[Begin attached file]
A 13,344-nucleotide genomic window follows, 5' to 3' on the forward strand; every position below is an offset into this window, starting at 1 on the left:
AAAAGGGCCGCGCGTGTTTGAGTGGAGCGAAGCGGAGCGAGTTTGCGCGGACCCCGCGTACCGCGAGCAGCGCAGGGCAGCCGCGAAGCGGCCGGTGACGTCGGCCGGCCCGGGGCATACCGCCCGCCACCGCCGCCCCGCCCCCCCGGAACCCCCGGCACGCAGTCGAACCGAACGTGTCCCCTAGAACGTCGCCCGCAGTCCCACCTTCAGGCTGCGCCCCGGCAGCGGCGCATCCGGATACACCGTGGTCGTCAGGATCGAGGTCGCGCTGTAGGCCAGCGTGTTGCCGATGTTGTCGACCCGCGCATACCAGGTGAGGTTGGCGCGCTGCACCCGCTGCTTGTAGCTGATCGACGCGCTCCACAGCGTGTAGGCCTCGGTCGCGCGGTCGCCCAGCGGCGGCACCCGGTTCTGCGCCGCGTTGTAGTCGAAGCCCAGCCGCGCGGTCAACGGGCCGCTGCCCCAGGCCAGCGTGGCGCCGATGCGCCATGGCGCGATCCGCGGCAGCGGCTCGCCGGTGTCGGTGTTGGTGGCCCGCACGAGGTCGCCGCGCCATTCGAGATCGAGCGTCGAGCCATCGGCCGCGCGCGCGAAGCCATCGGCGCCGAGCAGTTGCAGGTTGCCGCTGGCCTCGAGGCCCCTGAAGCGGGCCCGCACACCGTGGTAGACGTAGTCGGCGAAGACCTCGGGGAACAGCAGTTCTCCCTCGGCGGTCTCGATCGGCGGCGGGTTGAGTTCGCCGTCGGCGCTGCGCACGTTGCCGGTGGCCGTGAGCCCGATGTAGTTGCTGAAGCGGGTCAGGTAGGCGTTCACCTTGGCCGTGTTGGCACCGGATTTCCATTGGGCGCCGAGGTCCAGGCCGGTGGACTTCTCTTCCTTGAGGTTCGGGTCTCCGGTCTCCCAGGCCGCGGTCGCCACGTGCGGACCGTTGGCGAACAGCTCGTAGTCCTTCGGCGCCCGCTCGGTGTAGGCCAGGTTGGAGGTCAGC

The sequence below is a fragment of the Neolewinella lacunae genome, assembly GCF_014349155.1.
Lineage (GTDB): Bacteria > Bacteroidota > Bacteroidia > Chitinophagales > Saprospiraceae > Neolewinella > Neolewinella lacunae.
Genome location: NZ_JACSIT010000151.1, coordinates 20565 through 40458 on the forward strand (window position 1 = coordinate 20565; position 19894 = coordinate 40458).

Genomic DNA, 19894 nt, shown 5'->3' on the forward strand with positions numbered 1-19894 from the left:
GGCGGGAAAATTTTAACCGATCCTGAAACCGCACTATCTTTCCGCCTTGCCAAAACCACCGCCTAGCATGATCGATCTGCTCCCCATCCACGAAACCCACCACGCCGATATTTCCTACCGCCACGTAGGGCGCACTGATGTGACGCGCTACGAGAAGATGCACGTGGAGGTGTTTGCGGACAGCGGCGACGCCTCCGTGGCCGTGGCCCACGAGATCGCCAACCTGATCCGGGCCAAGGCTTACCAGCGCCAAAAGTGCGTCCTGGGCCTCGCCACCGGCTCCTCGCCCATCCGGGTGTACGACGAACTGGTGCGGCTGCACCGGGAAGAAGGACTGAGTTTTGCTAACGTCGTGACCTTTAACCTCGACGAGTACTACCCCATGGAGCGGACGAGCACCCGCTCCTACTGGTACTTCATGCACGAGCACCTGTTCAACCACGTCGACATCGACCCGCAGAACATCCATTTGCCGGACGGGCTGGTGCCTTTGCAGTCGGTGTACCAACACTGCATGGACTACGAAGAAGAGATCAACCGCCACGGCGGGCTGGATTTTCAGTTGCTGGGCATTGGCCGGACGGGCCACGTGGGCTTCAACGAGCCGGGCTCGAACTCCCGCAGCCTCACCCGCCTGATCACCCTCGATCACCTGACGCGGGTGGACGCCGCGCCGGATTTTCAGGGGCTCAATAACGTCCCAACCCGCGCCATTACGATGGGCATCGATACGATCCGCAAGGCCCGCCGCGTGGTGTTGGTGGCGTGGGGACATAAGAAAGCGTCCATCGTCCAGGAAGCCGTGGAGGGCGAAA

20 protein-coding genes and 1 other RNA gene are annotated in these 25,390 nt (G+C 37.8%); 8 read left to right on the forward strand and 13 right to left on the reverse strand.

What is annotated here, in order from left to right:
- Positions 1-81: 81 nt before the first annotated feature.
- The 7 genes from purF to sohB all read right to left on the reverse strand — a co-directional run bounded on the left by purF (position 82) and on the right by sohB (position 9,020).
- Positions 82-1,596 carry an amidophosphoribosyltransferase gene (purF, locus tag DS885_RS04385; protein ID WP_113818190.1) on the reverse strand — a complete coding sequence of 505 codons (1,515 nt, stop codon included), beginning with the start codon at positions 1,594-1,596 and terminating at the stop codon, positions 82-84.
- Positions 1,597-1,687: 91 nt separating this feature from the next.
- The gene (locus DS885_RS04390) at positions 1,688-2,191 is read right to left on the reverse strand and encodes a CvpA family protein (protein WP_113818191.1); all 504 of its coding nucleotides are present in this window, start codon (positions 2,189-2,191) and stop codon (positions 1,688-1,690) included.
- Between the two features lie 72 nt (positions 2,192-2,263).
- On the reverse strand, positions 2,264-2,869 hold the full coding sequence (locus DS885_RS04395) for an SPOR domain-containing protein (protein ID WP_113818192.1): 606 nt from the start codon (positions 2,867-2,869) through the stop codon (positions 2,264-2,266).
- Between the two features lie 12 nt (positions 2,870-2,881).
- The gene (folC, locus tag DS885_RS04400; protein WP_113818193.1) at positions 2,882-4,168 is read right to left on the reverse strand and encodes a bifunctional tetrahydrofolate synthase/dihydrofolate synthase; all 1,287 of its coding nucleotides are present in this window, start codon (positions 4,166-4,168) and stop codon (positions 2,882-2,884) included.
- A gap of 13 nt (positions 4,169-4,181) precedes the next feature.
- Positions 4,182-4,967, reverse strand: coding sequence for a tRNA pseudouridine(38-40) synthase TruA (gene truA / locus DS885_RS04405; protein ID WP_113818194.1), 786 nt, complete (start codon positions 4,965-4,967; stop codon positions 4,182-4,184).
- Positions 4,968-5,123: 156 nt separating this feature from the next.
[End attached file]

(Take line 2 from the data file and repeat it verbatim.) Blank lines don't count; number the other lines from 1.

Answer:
AAAAGGGCCGCGCGTGTTTGAGTGGAGCGAAGCGGAGCGAGTTTGCGCGGACCCCGCGTACCGCGAGCAGCGCAGGGCAGCCGCGAAGCGGCCGGTGACGTCGGCCGGCCCGGGGCATACCGCCCGCCACCGCCGCCCCGCCCCCCCGGAACCCCCGGCACGCAGTCGAACCGAACGTGTCCCCTAGAACGTCGCCCGCAGTCCCACCTTCAGGCTGCGCCCCGGCAGCGGCGCATCCGGATACACCGTGGTCGTCAGGATCGAGGTCGCGCTGTAGGCCAGCGTGTTGCCGATGTTGTCGACCCGCGCATACCAGGTGAGGTTGGCGCGCTGCACCCGCTGCTTGTAGCTGATCGACGCGCTCCACAGCGTGTAGGCCTCGGTCGCGCGGTCGCCCAGCGGCGGCACCCGGTTCTGCGCCGCGTTGTAGTCGAAGCCCAGCCGCGCGGTCAACGGGCCGCTGCCCCAGGCCAGCGTGGCGCCGATGCGCCATGGCGCGATCCGCGGCAGCGGCTCGCCGGTGTCGGTGTTGGTGGCCCGCACGAGGTCGCCGCGCCATTCGAGATCGAGCGTCGAGCCATCGGCCGCGCGCGCGAAGCCATCGGCGCCGAGCAGTTGCAGGTTGCCGCTGGCCTCGAGGCCCCTGAAGCGGGCCCGCACACCGTGGTAGACGTAGTCGGCGAAGACCTCGGGGAACAGCAGTTCTCCCTCGGCGGTCTCGATCGGCGGCGGGTTGAGTTCGCCGTCGGCGCTGCGCACGTTGCCGGTGGCCGTGAGCCCGATGTAGTTGCTGAAGCGGGTCAGGTAGGCGTTCACCTTGGCCGTGTTGGCACCGGATTTCCATTGGGCGCCGAGGTCCAGGCCGGTGGACTTCTCTTCCTTGAGGTTCGGGTCTCCGGTCTCCCAGGCCGCGGTCGCCACGTGCGGACCGTTGGCGAACAGCTCGTAGTCCTTCGGCGCCCGCTCGGTGTAGGCCAGGTTGGAGGTCAGC